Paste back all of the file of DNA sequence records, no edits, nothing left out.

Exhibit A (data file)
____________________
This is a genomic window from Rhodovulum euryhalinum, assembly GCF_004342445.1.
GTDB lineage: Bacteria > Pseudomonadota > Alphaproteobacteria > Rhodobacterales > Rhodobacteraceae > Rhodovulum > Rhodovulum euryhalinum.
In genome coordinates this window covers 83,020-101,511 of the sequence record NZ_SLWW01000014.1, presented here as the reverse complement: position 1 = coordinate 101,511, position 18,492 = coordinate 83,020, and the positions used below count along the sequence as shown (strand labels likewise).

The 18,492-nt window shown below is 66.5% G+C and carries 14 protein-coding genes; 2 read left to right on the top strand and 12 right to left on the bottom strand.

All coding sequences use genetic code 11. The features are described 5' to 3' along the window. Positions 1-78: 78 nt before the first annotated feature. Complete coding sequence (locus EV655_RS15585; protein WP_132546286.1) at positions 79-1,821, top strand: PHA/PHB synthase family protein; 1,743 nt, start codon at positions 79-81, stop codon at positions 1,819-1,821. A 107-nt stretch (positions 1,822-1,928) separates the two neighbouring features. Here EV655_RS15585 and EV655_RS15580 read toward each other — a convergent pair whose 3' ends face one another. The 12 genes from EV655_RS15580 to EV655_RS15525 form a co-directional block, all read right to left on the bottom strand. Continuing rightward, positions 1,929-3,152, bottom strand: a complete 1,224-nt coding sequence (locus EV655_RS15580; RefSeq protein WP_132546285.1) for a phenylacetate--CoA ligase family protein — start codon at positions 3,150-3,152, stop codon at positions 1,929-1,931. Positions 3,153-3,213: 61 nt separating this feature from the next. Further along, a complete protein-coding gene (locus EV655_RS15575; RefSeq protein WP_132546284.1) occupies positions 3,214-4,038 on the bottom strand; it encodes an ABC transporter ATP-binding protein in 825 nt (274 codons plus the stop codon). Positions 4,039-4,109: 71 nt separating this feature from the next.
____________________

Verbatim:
This is a genomic window from Rhodovulum euryhalinum, assembly GCF_004342445.1.
GTDB lineage: Bacteria > Pseudomonadota > Alphaproteobacteria > Rhodobacterales > Rhodobacteraceae > Rhodovulum > Rhodovulum euryhalinum.
In genome coordinates this window covers 83,020-101,511 of the sequence record NZ_SLWW01000014.1, presented here as the reverse complement: position 1 = coordinate 101,511, position 18,492 = coordinate 83,020, and the positions used below count along the sequence as shown (strand labels likewise).

The 18,492-nt window shown below is 66.5% G+C and carries 14 protein-coding genes; 2 read left to right on the top strand and 12 right to left on the bottom strand.

All coding sequences use genetic code 11. The features are described 5' to 3' along the window. Positions 1-78: 78 nt before the first annotated feature. Complete coding sequence (locus EV655_RS15585; protein WP_132546286.1) at positions 79-1,821, top strand: PHA/PHB synthase family protein; 1,743 nt, start codon at positions 79-81, stop codon at positions 1,819-1,821. A 107-nt stretch (positions 1,822-1,928) separates the two neighbouring features. Here EV655_RS15585 and EV655_RS15580 read toward each other — a convergent pair whose 3' ends face one another. The 12 genes from EV655_RS15580 to EV655_RS15525 form a co-directional block, all read right to left on the bottom strand. Continuing rightward, positions 1,929-3,152, bottom strand: a complete 1,224-nt coding sequence (locus EV655_RS15580; RefSeq protein WP_132546285.1) for a phenylacetate--CoA ligase family protein — start codon at positions 3,150-3,152, stop codon at positions 1,929-1,931. Positions 3,153-3,213: 61 nt separating this feature from the next. Further along, a complete protein-coding gene (locus EV655_RS15575; RefSeq protein WP_132546284.1) occupies positions 3,214-4,038 on the bottom strand; it encodes an ABC transporter ATP-binding protein in 825 nt (274 codons plus the stop codon). Positions 4,039-4,109: 71 nt separating this feature from the next.